Who Can Beat Jordan Spieth at the 2016 Masters?

Who Can Beat Jordan Spieth at the 2016 Masters?

Jordan Spieth talks to the media before the 2016 Masters. | David Cannon/Getty Images

For a tournament revered for its rich history and traditions, there’s one tradition the Masters is not known for: repeat winners. Since the event’s inception, only three players — Jack Nicklaus (1965 and 1966), Nick Faldo (1989 and 1990), and Tiger Woods (2001 and 2002) — have been able to take home back-to-back green jackets. Yet, after three solid rounds of play, it seems like Jordan Spieth is poised to become the fourth.

After taking the Augusta National Golf Club by storm in 2015, the defending champion decided to keep the good times rolling in 2016. And despite a disappointing finish to his third round, one that saw him shoot a one-over 73 thanks to a bogey and a double-bogey at 17 and 18, Spieth remains ahead of the pack at three-under-par. Of course, the current world No. 2 is well aware that this is still anyone’s tournament. “It was a really tough finish to go from holding a 4-shot lead … to where all of a sudden, now it’s anyone’s game,” Spieth said. “So it’s tough to swallow that.”

Heading into Sunday’s final round, Spieth holds a one-shot lead and is a 5-4 favorite to win his second consecutive Masters. However, thanks to the windy conditions at Augusta, there’s no guarantee that he’ll stay there. On top of that, there are a few other golfers nipping at his heels. And something tells us these individuals aren’t quite ready to just hand him the green jacket. With that in mind, here’s a look at the competitors who have a good shot at dethroning the champ at the 2016 Masters.

Jason Day

Jason Day plays a shot during the 2016 Masters. | Andrew Redington/Getty Images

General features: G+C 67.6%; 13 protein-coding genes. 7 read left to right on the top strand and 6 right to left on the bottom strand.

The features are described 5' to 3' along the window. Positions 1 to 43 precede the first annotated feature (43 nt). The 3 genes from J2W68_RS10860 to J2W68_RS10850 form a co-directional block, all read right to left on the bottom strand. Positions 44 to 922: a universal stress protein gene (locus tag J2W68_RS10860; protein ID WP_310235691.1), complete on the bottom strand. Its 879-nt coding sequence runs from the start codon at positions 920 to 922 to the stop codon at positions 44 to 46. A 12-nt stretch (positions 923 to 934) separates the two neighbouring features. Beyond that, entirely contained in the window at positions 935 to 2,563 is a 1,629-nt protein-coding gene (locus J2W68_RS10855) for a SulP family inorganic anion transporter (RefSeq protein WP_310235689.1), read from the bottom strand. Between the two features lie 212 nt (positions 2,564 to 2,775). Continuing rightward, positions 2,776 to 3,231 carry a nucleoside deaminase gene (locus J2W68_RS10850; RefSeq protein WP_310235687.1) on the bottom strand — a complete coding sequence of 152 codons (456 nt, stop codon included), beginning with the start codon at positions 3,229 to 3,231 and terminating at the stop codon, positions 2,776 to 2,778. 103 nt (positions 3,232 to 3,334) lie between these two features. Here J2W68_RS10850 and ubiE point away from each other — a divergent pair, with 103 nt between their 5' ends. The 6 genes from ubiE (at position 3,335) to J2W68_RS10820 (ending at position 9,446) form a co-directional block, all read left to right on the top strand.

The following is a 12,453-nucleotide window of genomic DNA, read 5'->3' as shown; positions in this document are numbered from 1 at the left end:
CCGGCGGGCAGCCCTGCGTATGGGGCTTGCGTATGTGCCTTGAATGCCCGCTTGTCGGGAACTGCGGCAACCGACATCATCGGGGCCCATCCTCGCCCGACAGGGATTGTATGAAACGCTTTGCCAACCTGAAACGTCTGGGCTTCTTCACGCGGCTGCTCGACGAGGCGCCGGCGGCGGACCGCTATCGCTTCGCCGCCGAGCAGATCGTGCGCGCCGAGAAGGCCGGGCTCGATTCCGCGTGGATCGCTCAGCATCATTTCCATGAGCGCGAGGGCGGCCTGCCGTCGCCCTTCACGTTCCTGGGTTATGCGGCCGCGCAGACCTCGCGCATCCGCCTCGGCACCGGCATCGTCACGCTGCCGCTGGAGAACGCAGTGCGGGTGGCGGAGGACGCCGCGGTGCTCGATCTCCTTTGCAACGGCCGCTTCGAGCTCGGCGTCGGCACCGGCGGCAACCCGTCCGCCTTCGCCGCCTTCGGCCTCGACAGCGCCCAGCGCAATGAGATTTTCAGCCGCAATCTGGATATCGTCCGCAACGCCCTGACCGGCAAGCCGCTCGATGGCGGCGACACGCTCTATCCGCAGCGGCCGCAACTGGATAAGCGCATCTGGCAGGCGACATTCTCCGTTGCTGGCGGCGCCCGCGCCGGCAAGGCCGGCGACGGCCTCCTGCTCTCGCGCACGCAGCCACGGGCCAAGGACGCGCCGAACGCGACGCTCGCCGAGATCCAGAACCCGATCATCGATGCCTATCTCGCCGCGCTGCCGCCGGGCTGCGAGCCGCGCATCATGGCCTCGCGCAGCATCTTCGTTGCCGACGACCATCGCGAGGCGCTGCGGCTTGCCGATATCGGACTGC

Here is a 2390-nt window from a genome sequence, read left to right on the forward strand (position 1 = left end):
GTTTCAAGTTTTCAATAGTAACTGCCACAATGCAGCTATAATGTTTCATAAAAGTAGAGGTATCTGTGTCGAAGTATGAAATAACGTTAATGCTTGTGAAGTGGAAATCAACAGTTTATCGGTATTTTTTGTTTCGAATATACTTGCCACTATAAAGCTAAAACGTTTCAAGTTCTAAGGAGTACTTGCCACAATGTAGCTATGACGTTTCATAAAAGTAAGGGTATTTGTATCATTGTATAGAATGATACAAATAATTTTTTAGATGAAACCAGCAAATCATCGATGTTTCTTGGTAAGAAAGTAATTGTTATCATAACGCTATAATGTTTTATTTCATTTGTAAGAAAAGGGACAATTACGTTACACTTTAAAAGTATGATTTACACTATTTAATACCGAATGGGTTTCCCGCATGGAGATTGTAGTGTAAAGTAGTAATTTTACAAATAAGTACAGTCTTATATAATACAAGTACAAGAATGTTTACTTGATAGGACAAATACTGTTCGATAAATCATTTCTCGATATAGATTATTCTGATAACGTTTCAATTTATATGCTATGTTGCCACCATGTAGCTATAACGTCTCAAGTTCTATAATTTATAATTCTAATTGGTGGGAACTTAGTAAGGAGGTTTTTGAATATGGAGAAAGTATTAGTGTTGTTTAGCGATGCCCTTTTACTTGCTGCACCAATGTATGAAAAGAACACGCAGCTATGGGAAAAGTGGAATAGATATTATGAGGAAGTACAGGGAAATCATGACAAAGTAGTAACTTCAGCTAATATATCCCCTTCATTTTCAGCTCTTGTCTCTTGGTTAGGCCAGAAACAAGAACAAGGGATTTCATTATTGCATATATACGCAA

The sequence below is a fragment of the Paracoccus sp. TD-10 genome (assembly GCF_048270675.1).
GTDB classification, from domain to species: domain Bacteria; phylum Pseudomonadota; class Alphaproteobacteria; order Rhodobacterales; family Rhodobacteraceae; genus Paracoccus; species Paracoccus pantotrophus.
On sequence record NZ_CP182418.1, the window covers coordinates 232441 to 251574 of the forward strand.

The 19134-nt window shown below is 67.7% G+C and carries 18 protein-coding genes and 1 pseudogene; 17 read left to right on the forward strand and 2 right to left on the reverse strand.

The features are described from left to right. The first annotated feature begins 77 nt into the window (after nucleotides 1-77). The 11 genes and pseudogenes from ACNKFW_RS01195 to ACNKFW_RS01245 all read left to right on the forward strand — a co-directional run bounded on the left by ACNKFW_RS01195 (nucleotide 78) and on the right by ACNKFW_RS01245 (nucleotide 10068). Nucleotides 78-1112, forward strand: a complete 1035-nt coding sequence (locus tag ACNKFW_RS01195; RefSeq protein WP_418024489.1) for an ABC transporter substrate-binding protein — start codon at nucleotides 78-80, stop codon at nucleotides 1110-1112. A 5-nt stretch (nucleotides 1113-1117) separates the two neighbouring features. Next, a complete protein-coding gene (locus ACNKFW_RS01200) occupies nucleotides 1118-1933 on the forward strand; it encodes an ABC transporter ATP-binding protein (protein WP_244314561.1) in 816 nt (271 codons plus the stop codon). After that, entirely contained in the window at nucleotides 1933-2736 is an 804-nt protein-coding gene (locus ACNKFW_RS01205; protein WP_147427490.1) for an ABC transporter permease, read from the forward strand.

Jason Day plays a shot during the 2016 Masters. | Andrew Redington/Getty Images

Heading into the final day of the 2016 Masters, Jason Day is right in the thick of things. Despite three bogeys in the third round, the world No. 1 delivered four birdies, finishing the afternoon with a one-under 71.  At even-par, Day is just three shots off the lead and has 5-1 odds of winning the whole thing. If the 28-year-old Australian manages to handle the windy conditions that have taken over at Augusta, he could easily find himself being fitted for his first green jacket on Sunday.

Hideki Matsuyama

With another steady performance on Saturday, Hideki Matsuyama — the 14th-ranked player in the world — used an even-par third round to remain in contention heading into the final day of play. Thanks to an overall score of one-under-par, Vegas appears to like Matsuyama’s chances, giving 24-year-old 7-1 odds entering the final round. As he now sits just two shots off the lead, we’d be foolish to argue with this assessment.

Bernhard Langer

Bernhard Langer reacts to a birdie during the 2016 Masters. |  Andrew Redington/Getty Images

Bernhard Langer reacts to a birdie during the 2016 Masters. | Andrew Redington/Getty Images

Despite being 58 years of age, Bernhard Langer has put himself in position to become the oldest winner in Masters history. While Vegas is only giving him 28-1 odds of capturing the green jacket, we think he deserves a little more love. After all, thanks to a two-under 70 in the third round, Langer is just two shots removed from the top of the leaderboard. With another strong performance on Sunday, the man who’s been dominating the senior tour may find himself winning the third green jacket of his career. Now that would be something.

Smylie Kaufman

Smylie Kaufman is more than just a golfer with an awesome name. He’s also a man who, thanks to a remarkable three-under 69 during Saturday’s third round, sits just one shot off the lead at the 2016 Masters. Heading into the final day of play, Vegas likes his chances, giving him 12-1 odds of capturing the green jacket. We’ll know soon enough whether or not the former LSU Tiger has the stomach to handle the pressure of Sunday at the Masters.

 

Odds courtesy of Sportsbook.ag.

Statistics courtesy of Masters.com, PGAtour.com, and ESPN.com.

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